The second dish of our tasting menu was called “Pan-fried escalopes of foie gras with a thin slice of ginger bread, quince compote and mulled wine flavoured sauce” and was actually one of my favourite dishes of the whole menu. I like cooked fois gras a lot and generally prefer it to uncooked one, but at first when I heard that it would be served with ginger bread and mulled wine flavoured sauce, I was not convinced and thought it would not work, but I was completely wrong. How all these ingredients tasted together was amazing, individually they tasted nice, but when you put a bit of everything on the same fork and ate it, it was amazing. The true skill of a restaurant is to put together ingredients that you would not put together yourself and for the taste to amaze you.

The third dish was “Pan-fried lobster medallions with a white port sauce and ginger flavoured vegetable julienne”. I did like it, but it was quite a simple dish. The lobster was very meaty and good quality and the ginger added a lovely bit of Asian twist to the dish, but the dish showcased more a good quality ingredient – lobster – as opposed to anything else and you can pay up and get lobster in many places.

As for the next dish and the last savoury one we could have a choice of 2 dishes -  “Duo of seasonal game with a pumpkin subric, parcel of wild mushrooms and spinach, poivrade sauce” or “Roasted Challandais duck with green olives, garlic scented fondant potatoes, braised baby fennel, olive and truffle jus” and we chose to have one of each and then share it. I personally preferred the duck, but my boyfriend like the game, which was venison, more. The duck was beautiful pink with a nice small layer of fat, and it was very tasty, and I liked the green olives with-it and liked the fondant potatoes.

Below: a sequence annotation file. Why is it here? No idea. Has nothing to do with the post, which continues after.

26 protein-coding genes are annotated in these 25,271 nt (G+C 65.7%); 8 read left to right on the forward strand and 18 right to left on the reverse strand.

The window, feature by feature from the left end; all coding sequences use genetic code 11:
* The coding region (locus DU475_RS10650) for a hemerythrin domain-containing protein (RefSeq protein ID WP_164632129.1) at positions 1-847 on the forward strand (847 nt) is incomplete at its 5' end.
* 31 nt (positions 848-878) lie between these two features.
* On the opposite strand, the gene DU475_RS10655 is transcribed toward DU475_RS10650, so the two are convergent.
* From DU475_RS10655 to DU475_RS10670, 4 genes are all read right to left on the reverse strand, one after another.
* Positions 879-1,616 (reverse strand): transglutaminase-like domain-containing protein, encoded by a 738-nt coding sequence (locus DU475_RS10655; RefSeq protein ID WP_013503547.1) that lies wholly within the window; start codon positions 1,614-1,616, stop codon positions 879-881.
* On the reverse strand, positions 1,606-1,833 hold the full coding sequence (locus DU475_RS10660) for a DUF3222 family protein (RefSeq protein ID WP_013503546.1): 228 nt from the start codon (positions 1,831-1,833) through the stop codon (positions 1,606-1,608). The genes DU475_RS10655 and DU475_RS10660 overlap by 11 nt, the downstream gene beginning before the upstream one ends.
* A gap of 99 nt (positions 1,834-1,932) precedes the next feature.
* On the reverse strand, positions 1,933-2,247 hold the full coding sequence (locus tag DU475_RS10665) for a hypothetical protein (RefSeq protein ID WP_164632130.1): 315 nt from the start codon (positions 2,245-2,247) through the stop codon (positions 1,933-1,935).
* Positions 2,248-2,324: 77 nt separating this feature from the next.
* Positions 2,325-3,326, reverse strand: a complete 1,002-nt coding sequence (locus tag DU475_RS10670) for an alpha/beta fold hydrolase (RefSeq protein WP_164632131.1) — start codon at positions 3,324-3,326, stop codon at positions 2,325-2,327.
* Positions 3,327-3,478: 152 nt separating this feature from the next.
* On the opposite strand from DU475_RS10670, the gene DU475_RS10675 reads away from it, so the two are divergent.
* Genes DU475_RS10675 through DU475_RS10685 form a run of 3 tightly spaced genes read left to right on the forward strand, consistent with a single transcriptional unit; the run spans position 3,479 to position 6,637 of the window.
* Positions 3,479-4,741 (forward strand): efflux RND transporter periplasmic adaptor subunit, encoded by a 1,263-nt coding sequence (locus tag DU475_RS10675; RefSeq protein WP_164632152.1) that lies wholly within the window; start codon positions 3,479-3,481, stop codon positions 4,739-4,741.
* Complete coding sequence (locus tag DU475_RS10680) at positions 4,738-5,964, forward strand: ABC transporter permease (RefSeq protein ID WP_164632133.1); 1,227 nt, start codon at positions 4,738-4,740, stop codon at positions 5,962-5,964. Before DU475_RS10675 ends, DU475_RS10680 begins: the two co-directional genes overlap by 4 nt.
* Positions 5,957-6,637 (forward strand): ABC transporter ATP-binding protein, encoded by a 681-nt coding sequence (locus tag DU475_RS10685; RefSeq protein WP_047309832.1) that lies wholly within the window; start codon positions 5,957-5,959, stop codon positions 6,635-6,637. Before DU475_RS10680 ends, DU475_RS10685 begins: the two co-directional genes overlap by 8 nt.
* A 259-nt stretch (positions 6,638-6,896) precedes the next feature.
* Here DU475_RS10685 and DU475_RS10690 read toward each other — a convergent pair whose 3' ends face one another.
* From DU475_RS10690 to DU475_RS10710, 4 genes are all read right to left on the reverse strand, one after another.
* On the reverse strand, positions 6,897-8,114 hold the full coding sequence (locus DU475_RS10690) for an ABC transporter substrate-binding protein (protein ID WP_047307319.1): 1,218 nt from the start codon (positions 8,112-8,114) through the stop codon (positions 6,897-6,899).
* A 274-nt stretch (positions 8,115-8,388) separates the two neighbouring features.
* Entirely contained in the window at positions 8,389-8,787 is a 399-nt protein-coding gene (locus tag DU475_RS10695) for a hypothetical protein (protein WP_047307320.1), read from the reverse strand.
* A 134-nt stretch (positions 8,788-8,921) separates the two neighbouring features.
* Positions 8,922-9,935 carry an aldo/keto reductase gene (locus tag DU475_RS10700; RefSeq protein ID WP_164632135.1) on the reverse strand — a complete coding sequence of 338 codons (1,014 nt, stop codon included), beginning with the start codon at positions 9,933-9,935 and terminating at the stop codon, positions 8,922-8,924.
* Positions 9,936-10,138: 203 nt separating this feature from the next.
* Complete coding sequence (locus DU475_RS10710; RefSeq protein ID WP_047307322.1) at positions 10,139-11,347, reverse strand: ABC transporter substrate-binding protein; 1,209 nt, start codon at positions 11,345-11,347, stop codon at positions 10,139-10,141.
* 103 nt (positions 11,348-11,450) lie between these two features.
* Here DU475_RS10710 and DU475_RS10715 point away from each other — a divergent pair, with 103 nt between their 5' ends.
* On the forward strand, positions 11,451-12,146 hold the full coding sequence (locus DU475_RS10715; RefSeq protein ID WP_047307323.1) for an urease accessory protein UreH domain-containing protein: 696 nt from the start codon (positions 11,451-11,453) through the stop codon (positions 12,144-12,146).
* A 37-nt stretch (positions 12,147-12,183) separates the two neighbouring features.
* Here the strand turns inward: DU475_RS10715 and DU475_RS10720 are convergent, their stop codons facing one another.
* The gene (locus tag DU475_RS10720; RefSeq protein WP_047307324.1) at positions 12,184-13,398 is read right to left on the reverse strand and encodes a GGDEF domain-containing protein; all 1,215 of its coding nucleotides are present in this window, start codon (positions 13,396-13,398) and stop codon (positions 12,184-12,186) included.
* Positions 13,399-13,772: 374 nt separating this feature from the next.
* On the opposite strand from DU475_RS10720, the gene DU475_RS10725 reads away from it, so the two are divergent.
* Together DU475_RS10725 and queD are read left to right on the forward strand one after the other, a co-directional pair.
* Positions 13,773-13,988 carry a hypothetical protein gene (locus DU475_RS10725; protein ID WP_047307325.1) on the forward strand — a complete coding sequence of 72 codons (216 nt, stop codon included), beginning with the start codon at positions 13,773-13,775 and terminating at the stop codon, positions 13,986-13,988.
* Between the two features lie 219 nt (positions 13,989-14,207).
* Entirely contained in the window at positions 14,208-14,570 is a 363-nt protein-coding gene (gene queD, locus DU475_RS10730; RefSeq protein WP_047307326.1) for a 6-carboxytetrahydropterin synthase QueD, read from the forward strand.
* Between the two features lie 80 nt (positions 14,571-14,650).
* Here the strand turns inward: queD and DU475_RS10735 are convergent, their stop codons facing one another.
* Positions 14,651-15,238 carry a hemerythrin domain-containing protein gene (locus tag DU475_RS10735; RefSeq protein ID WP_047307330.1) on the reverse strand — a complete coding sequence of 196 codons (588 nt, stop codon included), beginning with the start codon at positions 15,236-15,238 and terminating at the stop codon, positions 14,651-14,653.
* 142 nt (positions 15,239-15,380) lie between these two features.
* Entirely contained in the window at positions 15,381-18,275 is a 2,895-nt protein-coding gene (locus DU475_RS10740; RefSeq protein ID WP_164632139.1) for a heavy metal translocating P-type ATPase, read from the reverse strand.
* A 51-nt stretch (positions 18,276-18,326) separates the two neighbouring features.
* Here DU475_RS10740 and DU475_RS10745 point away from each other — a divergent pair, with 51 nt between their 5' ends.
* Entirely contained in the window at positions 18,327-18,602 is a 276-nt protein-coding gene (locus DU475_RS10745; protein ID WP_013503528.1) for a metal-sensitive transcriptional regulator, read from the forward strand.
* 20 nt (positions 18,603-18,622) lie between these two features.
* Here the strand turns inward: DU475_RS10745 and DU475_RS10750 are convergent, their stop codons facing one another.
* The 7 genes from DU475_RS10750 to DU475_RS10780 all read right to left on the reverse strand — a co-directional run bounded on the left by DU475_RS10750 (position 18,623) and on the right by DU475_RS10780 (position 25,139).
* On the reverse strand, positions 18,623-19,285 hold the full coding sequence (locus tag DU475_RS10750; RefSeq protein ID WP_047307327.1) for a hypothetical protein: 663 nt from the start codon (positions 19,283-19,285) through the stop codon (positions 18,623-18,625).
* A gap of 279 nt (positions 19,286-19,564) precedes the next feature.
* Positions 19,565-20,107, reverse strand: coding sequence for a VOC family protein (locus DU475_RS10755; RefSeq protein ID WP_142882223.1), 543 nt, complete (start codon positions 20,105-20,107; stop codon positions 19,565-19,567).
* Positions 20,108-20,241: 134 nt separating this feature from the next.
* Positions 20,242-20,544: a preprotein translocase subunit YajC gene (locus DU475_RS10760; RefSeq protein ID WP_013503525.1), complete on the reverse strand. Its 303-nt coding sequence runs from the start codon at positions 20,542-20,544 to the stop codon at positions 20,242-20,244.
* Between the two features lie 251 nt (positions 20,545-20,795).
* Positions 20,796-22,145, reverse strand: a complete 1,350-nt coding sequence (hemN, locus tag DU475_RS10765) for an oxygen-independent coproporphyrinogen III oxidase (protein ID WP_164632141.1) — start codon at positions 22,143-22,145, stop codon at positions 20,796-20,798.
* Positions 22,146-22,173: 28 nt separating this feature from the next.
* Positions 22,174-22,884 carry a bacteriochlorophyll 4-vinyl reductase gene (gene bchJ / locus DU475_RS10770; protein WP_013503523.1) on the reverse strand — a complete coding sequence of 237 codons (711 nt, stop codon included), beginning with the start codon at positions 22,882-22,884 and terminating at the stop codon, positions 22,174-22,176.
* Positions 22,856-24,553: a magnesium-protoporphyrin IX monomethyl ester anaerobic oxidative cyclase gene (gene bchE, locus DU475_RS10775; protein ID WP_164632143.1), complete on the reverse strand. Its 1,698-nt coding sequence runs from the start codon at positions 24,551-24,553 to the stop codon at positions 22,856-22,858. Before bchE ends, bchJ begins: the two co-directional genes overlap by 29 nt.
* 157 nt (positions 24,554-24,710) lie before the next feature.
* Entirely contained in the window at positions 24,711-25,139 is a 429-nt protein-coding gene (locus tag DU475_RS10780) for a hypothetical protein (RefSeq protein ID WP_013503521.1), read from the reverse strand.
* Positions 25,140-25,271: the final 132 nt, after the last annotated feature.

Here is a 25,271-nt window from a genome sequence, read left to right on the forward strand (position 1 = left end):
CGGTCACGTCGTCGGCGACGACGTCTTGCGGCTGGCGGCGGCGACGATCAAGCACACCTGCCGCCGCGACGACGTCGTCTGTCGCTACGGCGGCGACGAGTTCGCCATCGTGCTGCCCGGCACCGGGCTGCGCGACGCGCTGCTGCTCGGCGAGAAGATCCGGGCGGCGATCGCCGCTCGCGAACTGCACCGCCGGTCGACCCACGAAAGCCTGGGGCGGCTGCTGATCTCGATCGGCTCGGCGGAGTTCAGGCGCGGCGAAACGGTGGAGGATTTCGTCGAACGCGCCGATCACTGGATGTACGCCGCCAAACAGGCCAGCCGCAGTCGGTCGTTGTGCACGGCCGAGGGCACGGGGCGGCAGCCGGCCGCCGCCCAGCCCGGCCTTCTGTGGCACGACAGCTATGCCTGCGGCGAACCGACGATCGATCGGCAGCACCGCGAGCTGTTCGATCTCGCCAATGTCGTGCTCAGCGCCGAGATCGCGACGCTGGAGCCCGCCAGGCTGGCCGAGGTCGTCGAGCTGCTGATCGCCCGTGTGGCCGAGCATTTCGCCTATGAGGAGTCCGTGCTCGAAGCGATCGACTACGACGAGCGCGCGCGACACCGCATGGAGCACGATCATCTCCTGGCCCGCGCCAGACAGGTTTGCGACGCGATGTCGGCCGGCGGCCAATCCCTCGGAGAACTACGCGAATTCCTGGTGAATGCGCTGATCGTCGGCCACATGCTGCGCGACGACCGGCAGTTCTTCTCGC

After the main courses we received 2 desserts and before them a small little palette cleanser. The first dessert was called “Teardrop of milk chocolate mousse flavoured with caramel, mango filling and sorbet”. I generally liked it a lot and thought the mango with the milk chocolate was a nice and slightly unusual combination. It was also very pretty in those dark brown and yellow/orange colours. The second dessert was “Warm orange soufflé with lingonberries”. The soufflé was cooked perfectly, up to the minute, and I liked how it was an orange soufflé, a flavour I have not yet seen used in a soufflé and which was really very nice. I don’t really like lingonberries though, so I was not a fan of this element.

After our meal we were brought the most incredible petit fours, which were a true form of art, so many different ones and all of them absolutely divine and skilfully executed. The thing that my boyfriend and I remember the most about this meal were the petit fours. The other thing that we loved about the Waterside Inn was how when we were waiting for a taxi, they gave us some free champagne to drink whilst we were waiting. It was a wonderful touch. They also gave us another box of the same petit fours to take away with us, which was also amazing, so we left thinking this was an amazing restaurant, but then again if you spend more than £500, you should feel like this. So the service was amazing, but the food of the tasting menu was not that memorable for us. It was a good meal, but in our view not worthy of £160, one of the most expensive tasting menus we have had, and not worthy of 3 Michelin stars. I would give them 2 Michelin stars and mainly because of their incredible service.

Date: 19/ 12/ 14
Location: Bray, UK
Price for 2 people with alcohol: around £500

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4.00

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The Waterside Inn
Ferry Road West Berkshire SL6 2AT
Bray
United Kingdom
GB
The Waterside Inn Reviewed by Hungry Bee Maija on . Rating: 4